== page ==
"One of the hardest things, we have no new memories," said Wanser, team manager for Target Chip Ganassi Racing. "We have new memories every day with (our other son) Robert, but we have no new memories of Michael.
So our new memories are this. This gives us the new memories that we crave."
The Target Chip Ganassi headquarters hosted the inaugural St. Jude Culinary 500 on Wednesday night to raise money for St. Jude Children's Research Hospital. The event was hosted by actress Ashley Judd and raised more than $200,000.
Reigning Indianapolis 500 winner Tony Kanaan joined fellow racers Juan Pablo Montoya, Scott Dixon, Jamie McMurray, Scott Pruett, Memo Rojas and Joey Hand at the fundraiser.
Wanser wiped his eyes as he and wife Laurie detailed the ups and downs of the 11-month ordeal that took Michael from the Peyton Manning Children's Hospital, to the Riley Hospital for Children then to St. Jude in Memphis. A bone marrow transplant failed to save his life.
Nicknamed "Iron Man Mike," he was given 50-50 odds to survive when diagnosed in 2010. The Wansers remembered good days when Michael would play Xbox against Dixon, talk of WWE diva Kelly Kelly and break out limerick-style one-liners. Laurie told of the first relapse and how "he was dying in front of our eyes."
"It puts perspective on life in a much different way," said Dixon, who has known the Wansers for 12 years as part of the Target Chip Ganassi team.
St. Jude treats an average of 7,800 children each year for cancer and other catastrophic diseases. The hospital operates on $1.8 million daily and survives mostly from public contributions. There is no cost to families.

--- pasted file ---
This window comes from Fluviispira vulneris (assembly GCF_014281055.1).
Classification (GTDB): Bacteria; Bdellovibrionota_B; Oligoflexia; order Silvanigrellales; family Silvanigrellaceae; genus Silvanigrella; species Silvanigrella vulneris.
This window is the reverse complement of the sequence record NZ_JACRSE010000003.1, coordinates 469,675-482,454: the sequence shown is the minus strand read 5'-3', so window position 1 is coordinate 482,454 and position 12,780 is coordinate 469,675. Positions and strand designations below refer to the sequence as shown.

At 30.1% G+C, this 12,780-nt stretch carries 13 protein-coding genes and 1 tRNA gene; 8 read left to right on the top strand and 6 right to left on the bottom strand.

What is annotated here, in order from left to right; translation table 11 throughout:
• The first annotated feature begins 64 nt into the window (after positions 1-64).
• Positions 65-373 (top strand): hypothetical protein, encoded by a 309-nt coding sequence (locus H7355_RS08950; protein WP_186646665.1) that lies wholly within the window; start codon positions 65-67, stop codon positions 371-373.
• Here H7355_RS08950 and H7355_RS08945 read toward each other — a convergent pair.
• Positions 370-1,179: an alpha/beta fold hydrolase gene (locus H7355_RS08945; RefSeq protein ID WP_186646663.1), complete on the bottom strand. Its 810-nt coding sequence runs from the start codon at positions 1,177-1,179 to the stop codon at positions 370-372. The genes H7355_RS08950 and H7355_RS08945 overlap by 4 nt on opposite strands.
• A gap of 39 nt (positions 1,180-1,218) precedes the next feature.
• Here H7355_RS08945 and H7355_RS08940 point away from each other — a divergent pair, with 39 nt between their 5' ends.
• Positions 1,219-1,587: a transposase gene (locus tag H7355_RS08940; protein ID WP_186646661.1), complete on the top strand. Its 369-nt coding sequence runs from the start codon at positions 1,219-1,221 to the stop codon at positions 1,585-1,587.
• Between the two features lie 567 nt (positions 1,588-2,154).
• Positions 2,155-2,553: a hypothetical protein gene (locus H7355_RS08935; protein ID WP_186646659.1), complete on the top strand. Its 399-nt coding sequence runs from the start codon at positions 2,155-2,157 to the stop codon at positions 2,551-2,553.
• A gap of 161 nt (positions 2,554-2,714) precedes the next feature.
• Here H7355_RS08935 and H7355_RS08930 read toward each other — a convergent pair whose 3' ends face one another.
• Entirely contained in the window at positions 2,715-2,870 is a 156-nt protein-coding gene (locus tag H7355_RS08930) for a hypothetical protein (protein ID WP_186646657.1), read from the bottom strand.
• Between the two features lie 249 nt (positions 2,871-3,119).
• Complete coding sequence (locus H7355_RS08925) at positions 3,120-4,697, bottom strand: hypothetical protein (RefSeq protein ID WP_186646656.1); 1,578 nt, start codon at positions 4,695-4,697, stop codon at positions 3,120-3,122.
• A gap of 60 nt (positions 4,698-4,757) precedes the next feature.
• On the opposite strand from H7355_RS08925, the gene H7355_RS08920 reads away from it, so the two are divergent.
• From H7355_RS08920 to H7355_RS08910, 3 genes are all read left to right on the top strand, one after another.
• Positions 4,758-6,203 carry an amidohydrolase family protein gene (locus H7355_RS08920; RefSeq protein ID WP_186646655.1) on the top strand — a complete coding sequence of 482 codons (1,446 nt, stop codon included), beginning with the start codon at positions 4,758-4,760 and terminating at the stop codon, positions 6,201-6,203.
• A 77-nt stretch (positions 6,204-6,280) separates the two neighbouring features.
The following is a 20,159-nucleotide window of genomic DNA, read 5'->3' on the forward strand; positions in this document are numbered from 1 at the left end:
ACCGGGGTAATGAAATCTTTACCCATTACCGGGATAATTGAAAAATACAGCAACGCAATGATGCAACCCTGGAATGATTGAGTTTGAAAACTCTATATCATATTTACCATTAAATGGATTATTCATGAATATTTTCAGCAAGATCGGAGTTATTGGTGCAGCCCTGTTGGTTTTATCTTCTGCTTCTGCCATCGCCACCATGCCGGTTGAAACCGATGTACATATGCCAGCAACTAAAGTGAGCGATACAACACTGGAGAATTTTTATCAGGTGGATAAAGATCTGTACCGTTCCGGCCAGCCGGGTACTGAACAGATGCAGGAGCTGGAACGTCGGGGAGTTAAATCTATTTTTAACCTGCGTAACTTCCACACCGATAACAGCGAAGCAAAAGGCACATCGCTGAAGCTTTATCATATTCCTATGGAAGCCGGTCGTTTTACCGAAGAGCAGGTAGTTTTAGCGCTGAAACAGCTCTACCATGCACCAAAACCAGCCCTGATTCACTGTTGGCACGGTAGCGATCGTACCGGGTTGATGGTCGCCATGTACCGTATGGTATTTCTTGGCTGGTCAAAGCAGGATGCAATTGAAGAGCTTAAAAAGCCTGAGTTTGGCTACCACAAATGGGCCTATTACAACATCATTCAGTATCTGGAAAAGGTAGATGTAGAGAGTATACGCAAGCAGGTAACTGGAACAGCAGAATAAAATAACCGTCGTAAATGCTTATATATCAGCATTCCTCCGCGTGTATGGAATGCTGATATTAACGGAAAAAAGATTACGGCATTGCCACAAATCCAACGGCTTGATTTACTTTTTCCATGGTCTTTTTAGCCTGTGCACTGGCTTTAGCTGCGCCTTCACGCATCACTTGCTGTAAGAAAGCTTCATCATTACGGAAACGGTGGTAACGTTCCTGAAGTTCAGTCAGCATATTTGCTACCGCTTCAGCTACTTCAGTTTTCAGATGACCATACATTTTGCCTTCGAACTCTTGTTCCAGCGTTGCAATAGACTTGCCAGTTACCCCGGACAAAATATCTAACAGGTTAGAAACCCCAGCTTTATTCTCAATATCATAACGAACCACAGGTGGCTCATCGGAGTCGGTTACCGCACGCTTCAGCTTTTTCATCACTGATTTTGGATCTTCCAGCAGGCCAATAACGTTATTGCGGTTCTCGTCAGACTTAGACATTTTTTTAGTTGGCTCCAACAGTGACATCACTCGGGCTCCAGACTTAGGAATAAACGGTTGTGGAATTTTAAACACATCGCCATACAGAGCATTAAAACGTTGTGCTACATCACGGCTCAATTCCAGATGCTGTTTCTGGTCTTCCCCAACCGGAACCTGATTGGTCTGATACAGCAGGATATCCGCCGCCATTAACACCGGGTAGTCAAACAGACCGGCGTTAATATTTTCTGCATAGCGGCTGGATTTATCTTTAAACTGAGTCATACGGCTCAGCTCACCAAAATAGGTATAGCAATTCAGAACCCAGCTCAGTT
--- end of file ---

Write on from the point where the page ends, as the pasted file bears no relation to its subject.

Judd returned to support the cause despite her separation from Target Chip Ganassi star Dario Franchitti. The two were involved with the Target House section of St. Jude well before the tragedy hit closer to home with the Wansers.
"It seemed like every day (Laurie) would post something on her blog," Judd said. "I had to show up."
Chip Ganassi donated a $50,000 check on top of hosting the event and other donations.
"We've probably been giving to St. Jude for 10 years then it hit our family really hard," Ganassi said. "I really came to appreciate what it really meant.
"Barry wanted to do something and I said 'I'm all in. Whatever you want to do.'"
The Wansers talk about Michael every day and toast him at every meal. Barry read several books to help cope.
"A mother made a statement to people she knows, she wants them to know that asking about her dead child may bring tears to her eyes, but brings music to her ears," Wanser said. "I was like, that's it right there. That's what we miss."